Soon after I started a study in our previous forum at GIG on The Tales I received a complete manuscript in html-format. This came from an e-mail address that I have not been able to trace back to anybody. The sender did not tell who he/she is. It looks like I will never find out about it either.
This electronic version is not the 1950 version and comparing some texts I have been informed that it is not the 1992 version of the text either. What is it then?
Just in case you, the reader, know or can find out the origin I quote the following text from it. This is different from the printed and published texts in a 'typical' way, i.e. the language used is simpler and seeming to be less 'bon ton'.
Instead of a Preface)
Everywhere on the Earth, before beginning anything new, it is customary first of all, to pronounce aloud, or, at least mentally, the following words understandable by every contemporary even quite illiterate person - namely: "In the name of the Father and of His Son and in the name of that Holy Ghost who, if not understood by all ordinary mortals, is, at any rate, understood and beyond all doubt known by our priests and theologians.
That is why I also, setting out on this for me new venture, namely, authorship, begin with these same words and even pronounce them aloud very distinctly and with the proper intonation, with the intonation, of course, arising from the data crystallized in my common presence in the course of my life, those data, which, in general, engender in a man's Being, a quality of intonation manifest of the impulses of "faith", "doubt", "superstition" and so on.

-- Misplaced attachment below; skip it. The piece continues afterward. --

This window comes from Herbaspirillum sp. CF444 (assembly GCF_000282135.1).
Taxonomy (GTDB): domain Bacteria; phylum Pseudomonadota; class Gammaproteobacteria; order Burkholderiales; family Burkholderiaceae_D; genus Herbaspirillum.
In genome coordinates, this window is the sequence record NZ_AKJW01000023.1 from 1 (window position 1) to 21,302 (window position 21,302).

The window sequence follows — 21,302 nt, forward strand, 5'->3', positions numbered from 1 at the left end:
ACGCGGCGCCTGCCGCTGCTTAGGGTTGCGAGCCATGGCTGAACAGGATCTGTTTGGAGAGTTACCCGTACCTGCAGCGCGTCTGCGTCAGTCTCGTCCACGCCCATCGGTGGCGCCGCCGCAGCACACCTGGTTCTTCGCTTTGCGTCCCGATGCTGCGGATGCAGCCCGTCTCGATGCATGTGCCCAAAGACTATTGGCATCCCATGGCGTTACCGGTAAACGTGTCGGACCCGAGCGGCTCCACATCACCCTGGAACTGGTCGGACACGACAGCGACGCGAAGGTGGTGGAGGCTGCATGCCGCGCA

"In the name of the Father and of the Son and of the Holy Ghost, Amen."
Having begun in this way, I ought to be quite assured and to be able to count without any essence anxiety, upon everything further now gliding along, as is said, "on-oil-to-an-Italian-hurdy-gurdy-accompaniment."
I shall begin by placing my own hand - though somewhat injured through a misfortune which recently befell me, yet nevertheless indeed my own - upon my heart, of course also my own, and frankly confess that, for myself, I have not the slightest wish to write; but unfortunately for me, I am constrained to do so by surrounding circumstances, not dependent on my individuality, which have either arisen accidentally, or perhaps have been intentionally created by an outside force, and which constrain me to write not just "so-so" but "weighty-fat-tomes".
And so I begin. But how?
Just in this case, experienced people, "who-know-what's-what", always talk about "being-on-three-horns-of-a-dilemma".
If you find out about the origin please let me know!
I have later received information that this manuscript is to be found amongst the Jean Toomer papers at Yale. It is suggested that it is a version worked out by Orage around 1930 - 31, perhaps in co-operation with Toomer, who was engaged in the translation as reported by Paul Beekman Taylor in his book 'Shadows of Heaven'.
The following is helpful:
- All & Everything Conferences are held yearly in the Spring in Bognor Regis, UK.
- Guide and Index to Beelzebub's Tales to His Grandson is made by Traditional Studies Press. I have used the index to find definitions for the 'heptaparaparsinokhs' etc. and to go to the pages relating to them.
- Concordance to All and Everything by G.I. Gurdjieff written by Alan F. N. Poole - an alphabetical arrangement of all the principal words .
- The second revised edition of Dr. Sophia Wellbeloved's thesis, Gurdjieff, Astrology & Beelzebub's Tales. The Key Concepts by the same author provides also lots of help.